Hallyu in Morocco, the Land of Atlas
Choi Jai-chul

Korean Ambassador to the Kingdom of Morocco

Morocco is a monarchy that boasts more than 12 centuries of history. Located in North Africa, the country has a coastline on both the North Atlantic Ocean and the Mediterranean Sea. About 3.5 times as large as the Korean peninsula, the Moroccan territory is divided into desert and pasturage by the Atlas Mountains, named after one of Titan gods of Greek mythology. Morocco is geopolitically well located, as a middle land between Europe and Africa. It once dominated the Iberian Peninsula several hundreds years ago but its history in the 20th century is marred by colonization by Western powers.
The relationship between Korea and Morocco estranged about a decade ago when Korean companies left Africa en masse, hit by the 1997-98 Asian financial crisis. However, the bilateral ties have entered a renaissance since Korea fared well during the recent global economic crisis and accelerated its African investment. Moroccans are increasingly recognizing the growing diplomatic stature of Korea, which successfully chaired the G20 summit in November.
In the past two years, Korean pop culture has gained popularity in Morocco with TV broadcasts of Korean soap opera series such as “Dae Jang Geum” (a.k.a. Jewel in the Palace), “Shikgaek” (The Grand Chef) and “Women in the Sun.” Reflecting the growing public awareness of Korean pop culture, Morocco’s Marrakech International Film Festival, the largest film event in the Middle East and Africa, opened with Korean percussion music samulnori performance and screened more than 40 Korean movies, including “Chihwaseon” (Painted Fire) by director Im Kwon-taek, in December. Moroccans say that they are fond of Korean movies and television soap opera series as they find close linkages to the Korean way of life.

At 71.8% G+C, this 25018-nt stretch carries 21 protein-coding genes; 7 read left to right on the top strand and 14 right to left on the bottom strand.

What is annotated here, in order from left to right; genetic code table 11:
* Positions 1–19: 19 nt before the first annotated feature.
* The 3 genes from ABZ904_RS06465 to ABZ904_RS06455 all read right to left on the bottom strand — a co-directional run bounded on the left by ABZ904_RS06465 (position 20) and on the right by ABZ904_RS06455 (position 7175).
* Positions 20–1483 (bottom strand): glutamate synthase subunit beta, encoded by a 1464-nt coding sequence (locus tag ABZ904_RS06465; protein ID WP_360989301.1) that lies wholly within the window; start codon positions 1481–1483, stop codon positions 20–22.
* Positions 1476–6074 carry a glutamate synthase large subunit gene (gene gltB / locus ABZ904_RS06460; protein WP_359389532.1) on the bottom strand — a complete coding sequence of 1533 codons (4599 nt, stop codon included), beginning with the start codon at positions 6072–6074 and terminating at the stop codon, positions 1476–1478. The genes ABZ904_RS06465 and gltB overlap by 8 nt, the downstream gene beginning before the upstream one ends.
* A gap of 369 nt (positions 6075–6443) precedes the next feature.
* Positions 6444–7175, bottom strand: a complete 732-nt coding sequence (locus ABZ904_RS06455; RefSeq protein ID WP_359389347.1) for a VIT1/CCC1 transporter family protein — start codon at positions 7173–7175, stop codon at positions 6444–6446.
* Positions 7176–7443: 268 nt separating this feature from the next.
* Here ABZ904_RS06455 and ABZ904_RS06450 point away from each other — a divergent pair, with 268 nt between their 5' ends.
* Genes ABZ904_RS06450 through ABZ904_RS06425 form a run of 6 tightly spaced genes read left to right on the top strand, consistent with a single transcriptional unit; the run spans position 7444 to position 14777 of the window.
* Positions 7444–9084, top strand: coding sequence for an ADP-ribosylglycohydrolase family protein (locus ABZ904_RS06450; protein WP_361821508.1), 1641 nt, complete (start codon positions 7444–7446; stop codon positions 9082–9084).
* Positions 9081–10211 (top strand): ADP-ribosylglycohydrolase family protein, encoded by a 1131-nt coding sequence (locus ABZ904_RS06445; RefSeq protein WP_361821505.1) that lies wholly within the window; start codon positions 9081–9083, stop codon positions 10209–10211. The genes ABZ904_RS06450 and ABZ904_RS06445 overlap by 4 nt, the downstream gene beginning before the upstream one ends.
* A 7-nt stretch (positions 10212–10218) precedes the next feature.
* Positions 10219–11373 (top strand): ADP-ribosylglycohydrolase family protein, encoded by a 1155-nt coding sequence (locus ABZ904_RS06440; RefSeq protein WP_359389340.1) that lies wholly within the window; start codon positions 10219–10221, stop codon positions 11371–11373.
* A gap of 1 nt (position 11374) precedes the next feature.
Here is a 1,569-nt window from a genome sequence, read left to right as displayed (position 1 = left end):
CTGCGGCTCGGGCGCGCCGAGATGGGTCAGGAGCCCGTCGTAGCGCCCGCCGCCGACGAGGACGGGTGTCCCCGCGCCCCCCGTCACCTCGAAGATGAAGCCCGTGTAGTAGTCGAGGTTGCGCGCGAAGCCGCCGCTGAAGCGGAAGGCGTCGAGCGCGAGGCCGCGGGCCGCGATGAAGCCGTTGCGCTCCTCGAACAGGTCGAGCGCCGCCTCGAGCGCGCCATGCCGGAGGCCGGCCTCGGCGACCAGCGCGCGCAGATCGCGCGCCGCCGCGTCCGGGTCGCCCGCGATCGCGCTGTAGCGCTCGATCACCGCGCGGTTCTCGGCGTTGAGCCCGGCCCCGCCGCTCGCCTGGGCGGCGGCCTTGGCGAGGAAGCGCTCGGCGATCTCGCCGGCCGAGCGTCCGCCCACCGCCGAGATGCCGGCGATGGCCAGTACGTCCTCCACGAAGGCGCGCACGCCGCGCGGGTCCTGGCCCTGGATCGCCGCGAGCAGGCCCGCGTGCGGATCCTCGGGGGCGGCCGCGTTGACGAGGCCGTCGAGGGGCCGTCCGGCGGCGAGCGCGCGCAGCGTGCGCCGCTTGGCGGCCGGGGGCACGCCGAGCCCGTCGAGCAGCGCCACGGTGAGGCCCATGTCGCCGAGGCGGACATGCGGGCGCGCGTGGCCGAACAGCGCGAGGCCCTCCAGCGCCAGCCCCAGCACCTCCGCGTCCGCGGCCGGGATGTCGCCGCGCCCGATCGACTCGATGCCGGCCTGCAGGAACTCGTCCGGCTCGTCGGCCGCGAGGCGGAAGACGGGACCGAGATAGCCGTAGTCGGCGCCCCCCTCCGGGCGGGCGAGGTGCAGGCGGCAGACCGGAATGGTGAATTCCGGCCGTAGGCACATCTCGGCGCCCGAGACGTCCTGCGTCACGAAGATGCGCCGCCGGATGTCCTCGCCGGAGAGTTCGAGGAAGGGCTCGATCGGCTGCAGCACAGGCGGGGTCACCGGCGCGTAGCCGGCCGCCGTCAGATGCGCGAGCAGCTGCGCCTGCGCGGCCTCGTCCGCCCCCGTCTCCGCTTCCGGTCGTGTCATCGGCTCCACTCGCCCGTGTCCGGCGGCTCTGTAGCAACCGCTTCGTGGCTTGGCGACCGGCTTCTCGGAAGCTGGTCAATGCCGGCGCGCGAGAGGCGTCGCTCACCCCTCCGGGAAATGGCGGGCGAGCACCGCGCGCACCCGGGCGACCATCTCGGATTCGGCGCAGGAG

The hallyu craze in Morocco is also stimulating popular consumption of Korean industrial products, especially home appliances. Televisions, refrigerators and air-conditioners with Korean brand names are fast sold, with over 70 percent market share taken up by Korean companies in Morocco. Korean automobiles manufactured by Hyundai Kia are more popular than Volkswagen of Germany and Toyota of Japan. A typical successful middle-class household in the North African country is often depicted as having Korean home appliances, driving a Korean car and using Korean handsets. Also, a renowned Korean construction company is about to sign a US$1 billion contract to build a power plant in this country.
Even though Morocco is the world’s top exporter of phosphate rocks, the raw material for fertilizers, it lacks energy resources such as petroleum and natural gas. Ninety-seven percent of the nation’s energy needs depend on imports. To cope with the heavy energy dependency on imports, the country eyes to develop human resources and renewable energy technologies via cooperation with Korea.
With hopes to draw lessons from Korea’s fast economic development, the Moroccan government and the Korea Development Institute jointly organized a seminar in May this year on Korea’s development know-how and sustainable environment-friendly growth policies. Morocco plans to increase the use of renewable energies up to 40 percent of its domestic energy consumption by 2020, while building a 2,000 megawatt solar energy plant and wind energy complex. As the country enjoys more than 3,000 hours of sunlight annually and its average wind speed is as fast as 10 meters/second, it has enormous renewable energy potential.
Morocco, the “Atlas Lion,” aims to rise as an emerging power in the Mediterranean. Accelerating economic and technical cooperation with Korea should contribute to such a vision, with an increasing number of Korean corporations returning to the kingdom. King Mohammed VI of Morocco delivered such hope to President Lee Myung-bak in a congratulatory message for Korea’s National Foundation Day on October 3, providing fresh momentum to rejuvenate the bilateral ties between the two nations. The Maghreb state of Morocco, which is remembered with its unforgettable beauty of sunset, is calling for its Asian friend Korea, the Land of Morning Calm.
[Munhwa Ilbo, December 28, 2010]